Helen Holt manages Livability’s York House Ossett, a a residential service home for over 20 adults who have physical and intellectual disabilities. Helen has over 40 years experience in working in care homes and tells us why she thinks it so important to get support at this time.
Tell us a bit about yourself?
I’ve worked at York House for over 40 years. We support disabled people, many of whom have very complex needs. I’ve worked with many residents and families over the years and like so many of our care homes we’re experienced in working with family and friends of residents with end of life care.
Why is end of life care so important to the individual and families that support them?
It is the last thing that we get to make any decisions about, it has to be right & it has to be what the individual has chosen to happen. A lot of the people we support are from all over the UK so communication, the logging down of wishes is key. As a staff team we need to know when to be there & when to move into the background so that families can be together.
It’s incredibly important to involve the family and to have open discussions around the plans that might be in place. To have open discussions around what their wishes might be such as funeral arrangements, can help ease the burden on the family or partner when the time comes.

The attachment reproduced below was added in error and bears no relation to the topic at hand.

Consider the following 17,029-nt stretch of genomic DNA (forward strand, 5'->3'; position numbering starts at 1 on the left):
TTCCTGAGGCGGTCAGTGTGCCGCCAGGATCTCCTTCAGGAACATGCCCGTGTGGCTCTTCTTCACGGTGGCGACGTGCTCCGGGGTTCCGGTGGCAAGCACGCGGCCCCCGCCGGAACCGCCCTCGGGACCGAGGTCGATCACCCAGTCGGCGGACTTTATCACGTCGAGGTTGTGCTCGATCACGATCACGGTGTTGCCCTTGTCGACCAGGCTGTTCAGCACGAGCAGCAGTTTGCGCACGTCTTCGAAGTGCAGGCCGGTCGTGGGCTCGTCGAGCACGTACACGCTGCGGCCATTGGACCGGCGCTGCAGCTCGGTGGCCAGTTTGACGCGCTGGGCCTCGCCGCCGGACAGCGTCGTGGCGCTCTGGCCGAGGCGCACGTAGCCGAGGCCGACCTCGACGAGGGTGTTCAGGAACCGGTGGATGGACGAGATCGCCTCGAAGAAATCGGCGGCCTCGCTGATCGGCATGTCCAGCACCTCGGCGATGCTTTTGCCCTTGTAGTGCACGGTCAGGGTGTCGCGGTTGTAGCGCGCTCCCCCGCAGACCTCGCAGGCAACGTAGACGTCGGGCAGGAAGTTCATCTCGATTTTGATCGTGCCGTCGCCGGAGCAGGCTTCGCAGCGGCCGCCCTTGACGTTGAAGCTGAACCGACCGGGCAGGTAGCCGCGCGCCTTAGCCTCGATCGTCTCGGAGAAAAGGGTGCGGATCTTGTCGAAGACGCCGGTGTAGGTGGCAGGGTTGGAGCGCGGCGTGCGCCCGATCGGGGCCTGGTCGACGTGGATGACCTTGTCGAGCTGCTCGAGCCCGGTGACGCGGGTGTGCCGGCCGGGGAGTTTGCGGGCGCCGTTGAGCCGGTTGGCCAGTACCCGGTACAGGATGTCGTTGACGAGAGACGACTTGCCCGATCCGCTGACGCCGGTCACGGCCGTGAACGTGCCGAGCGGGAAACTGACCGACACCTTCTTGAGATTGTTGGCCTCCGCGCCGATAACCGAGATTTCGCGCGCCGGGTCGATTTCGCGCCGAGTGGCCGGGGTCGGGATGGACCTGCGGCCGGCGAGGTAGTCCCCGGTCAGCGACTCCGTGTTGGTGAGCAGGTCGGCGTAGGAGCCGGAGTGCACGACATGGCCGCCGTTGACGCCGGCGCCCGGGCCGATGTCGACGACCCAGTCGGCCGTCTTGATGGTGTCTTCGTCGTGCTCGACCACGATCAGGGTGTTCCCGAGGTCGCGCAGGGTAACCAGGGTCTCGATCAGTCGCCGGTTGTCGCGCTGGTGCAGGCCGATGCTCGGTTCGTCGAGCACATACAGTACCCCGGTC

Do families find it hard to think about arranging funeral when they’re grieving?
It can hard to think about a funeral at this time but where discussions have taken place and the wishes are already known it can be so much easier for the family. In fact many families are comforted by the fact that their loved one’s wishes have been followed and this makes things easier at a difficult time. With the restrictions in place during the lockdown funerals are even more difficult to arrange and many funeral directors are arranging services that can be attended online with memorial services also being held online or delayed. Livability will adapt to whatever the crisis throws at us and make sure we’ll continue working with the families to support them at this time.
We all grieve differently and Helen has seen people go through varying stages of grief. There are lots of different reactions. The major and most common reactions are shock, anger, grief, sorrow, protest, numbness, disbelief and ultimately acceptance and eventually moving on with life. Not everyone get’s all of these feelings and not always in this order. ‘I don’t think it’s always easy to recognise when grief is the reason you’re acting or feeling differently’.
How do you support families?
We try to support them as much as we can, we know families well, there is a fine balance to be had, we are often recognised by families as ‘second families’. A place where they can talk freely to people who knew their loved ones. Organisations such as Cruse Bereavement are excellent in providing support. They recommend you try talking about your feelings to a friend, family member, health professional or counsellor – or contact them directly to help.
Do you think remembering the person can help?